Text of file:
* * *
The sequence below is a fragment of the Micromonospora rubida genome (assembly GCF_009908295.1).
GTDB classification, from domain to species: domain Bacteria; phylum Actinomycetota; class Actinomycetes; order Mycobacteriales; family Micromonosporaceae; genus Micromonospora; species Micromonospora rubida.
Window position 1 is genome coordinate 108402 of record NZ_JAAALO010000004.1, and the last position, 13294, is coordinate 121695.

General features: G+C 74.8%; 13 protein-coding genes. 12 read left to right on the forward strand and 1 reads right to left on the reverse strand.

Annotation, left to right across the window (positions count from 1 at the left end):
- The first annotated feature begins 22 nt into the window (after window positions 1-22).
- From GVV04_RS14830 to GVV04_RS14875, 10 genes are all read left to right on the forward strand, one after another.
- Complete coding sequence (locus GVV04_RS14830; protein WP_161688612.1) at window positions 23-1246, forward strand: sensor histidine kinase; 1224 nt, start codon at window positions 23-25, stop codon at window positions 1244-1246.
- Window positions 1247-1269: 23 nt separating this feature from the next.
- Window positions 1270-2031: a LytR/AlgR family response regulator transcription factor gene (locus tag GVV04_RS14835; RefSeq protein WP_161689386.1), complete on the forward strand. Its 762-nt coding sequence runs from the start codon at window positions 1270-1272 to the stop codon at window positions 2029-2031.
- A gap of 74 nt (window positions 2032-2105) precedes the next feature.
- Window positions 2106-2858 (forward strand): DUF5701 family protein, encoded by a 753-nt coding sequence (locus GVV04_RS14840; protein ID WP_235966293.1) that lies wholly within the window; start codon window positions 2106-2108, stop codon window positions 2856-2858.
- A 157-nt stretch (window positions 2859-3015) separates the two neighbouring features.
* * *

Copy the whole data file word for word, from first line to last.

The sequence below is a fragment of the Micromonospora rubida genome (assembly GCF_009908295.1).
GTDB classification, from domain to species: domain Bacteria; phylum Actinomycetota; class Actinomycetes; order Mycobacteriales; family Micromonosporaceae; genus Micromonospora; species Micromonospora rubida.
Window position 1 is genome coordinate 108402 of record NZ_JAAALO010000004.1, and the last position, 13294, is coordinate 121695.

General features: G+C 74.8%; 13 protein-coding genes. 12 read left to right on the forward strand and 1 reads right to left on the reverse strand.

Annotation, left to right across the window (positions count from 1 at the left end):
- The first annotated feature begins 22 nt into the window (after window positions 1-22).
- From GVV04_RS14830 to GVV04_RS14875, 10 genes are all read left to right on the forward strand, one after another.
- Complete coding sequence (locus GVV04_RS14830; protein WP_161688612.1) at window positions 23-1246, forward strand: sensor histidine kinase; 1224 nt, start codon at window positions 23-25, stop codon at window positions 1244-1246.
- Window positions 1247-1269: 23 nt separating this feature from the next.
- Window positions 1270-2031: a LytR/AlgR family response regulator transcription factor gene (locus tag GVV04_RS14835; RefSeq protein WP_161689386.1), complete on the forward strand. Its 762-nt coding sequence runs from the start codon at window positions 1270-1272 to the stop codon at window positions 2029-2031.
- A gap of 74 nt (window positions 2032-2105) precedes the next feature.
- Window positions 2106-2858 (forward strand): DUF5701 family protein, encoded by a 753-nt coding sequence (locus GVV04_RS14840; protein ID WP_235966293.1) that lies wholly within the window; start codon window positions 2106-2108, stop codon window positions 2856-2858.
- A 157-nt stretch (window positions 2859-3015) separates the two neighbouring features.